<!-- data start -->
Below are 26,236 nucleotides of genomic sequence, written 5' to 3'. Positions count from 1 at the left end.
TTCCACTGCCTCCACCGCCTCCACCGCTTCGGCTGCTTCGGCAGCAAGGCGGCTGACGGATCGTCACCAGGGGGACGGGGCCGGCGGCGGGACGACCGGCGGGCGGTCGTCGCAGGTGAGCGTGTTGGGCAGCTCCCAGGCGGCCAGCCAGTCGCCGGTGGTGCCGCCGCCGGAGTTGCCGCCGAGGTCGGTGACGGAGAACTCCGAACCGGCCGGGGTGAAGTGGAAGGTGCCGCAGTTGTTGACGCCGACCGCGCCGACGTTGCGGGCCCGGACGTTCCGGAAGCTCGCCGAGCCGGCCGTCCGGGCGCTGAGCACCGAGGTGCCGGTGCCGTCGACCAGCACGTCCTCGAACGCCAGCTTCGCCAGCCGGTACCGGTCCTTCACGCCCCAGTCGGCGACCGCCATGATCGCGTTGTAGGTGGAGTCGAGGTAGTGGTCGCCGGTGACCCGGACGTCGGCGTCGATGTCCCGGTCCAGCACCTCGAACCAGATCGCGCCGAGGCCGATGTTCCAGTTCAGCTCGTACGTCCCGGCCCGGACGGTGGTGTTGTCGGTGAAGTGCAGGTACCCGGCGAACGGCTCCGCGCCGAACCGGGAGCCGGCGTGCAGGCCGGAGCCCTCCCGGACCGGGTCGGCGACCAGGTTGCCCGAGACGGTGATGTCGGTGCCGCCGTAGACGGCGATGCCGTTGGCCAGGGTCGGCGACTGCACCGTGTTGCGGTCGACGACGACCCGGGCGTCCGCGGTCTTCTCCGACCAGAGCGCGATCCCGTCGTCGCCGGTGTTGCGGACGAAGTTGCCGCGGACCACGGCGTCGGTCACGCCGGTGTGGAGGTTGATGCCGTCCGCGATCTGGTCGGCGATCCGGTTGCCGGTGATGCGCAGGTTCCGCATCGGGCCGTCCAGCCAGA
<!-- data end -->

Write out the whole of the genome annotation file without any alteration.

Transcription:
Below are 26,236 nucleotides of genomic sequence, written 5' to 3'. Positions count from 1 at the left end.
TTCCACTGCCTCCACCGCCTCCACCGCTTCGGCTGCTTCGGCAGCAAGGCGGCTGACGGATCGTCACCAGGGGGACGGGGCCGGCGGCGGGACGACCGGCGGGCGGTCGTCGCAGGTGAGCGTGTTGGGCAGCTCCCAGGCGGCCAGCCAGTCGCCGGTGGTGCCGCCGCCGGAGTTGCCGCCGAGGTCGGTGACGGAGAACTCCGAACCGGCCGGGGTGAAGTGGAAGGTGCCGCAGTTGTTGACGCCGACCGCGCCGACGTTGCGGGCCCGGACGTTCCGGAAGCTCGCCGAGCCGGCCGTCCGGGCGCTGAGCACCGAGGTGCCGGTGCCGTCGACCAGCACGTCCTCGAACGCCAGCTTCGCCAGCCGGTACCGGTCCTTCACGCCCCAGTCGGCGACCGCCATGATCGCGTTGTAGGTGGAGTCGAGGTAGTGGTCGCCGGTGACCCGGACGTCGGCGTCGATGTCCCGGTCCAGCACCTCGAACCAGATCGCGCCGAGGCCGATGTTCCAGTTCAGCTCGTACGTCCCGGCCCGGACGGTGGTGTTGTCGGTGAAGTGCAGGTACCCGGCGAACGGCTCCGCGCCGAACCGGGAGCCGGCGTGCAGGCCGGAGCCCTCCCGGACCGGGTCGGCGACCAGGTTGCCCGAGACGGTGATGTCGGTGCCGCCGTAGACGGCGATGCCGTTGGCCAGGGTCGGCGACTGCACCGTGTTGCGGTCGACGACGACCCGGGCGTCCGCGGTCTTCTCCGACCAGAGCGCGATCCCGTCGTCGCCGGTGTTGCGGACGAAGTTGCCGCGGACCACGGCGTCGGTCACGCCGGTGTGGAGGTTGATGCCGTCCGCGATCTGGTCGGCGATCCGGTTGCCGGTGATGCGCAGGTTCCGCATCGGGCCGTCCAGCCAGA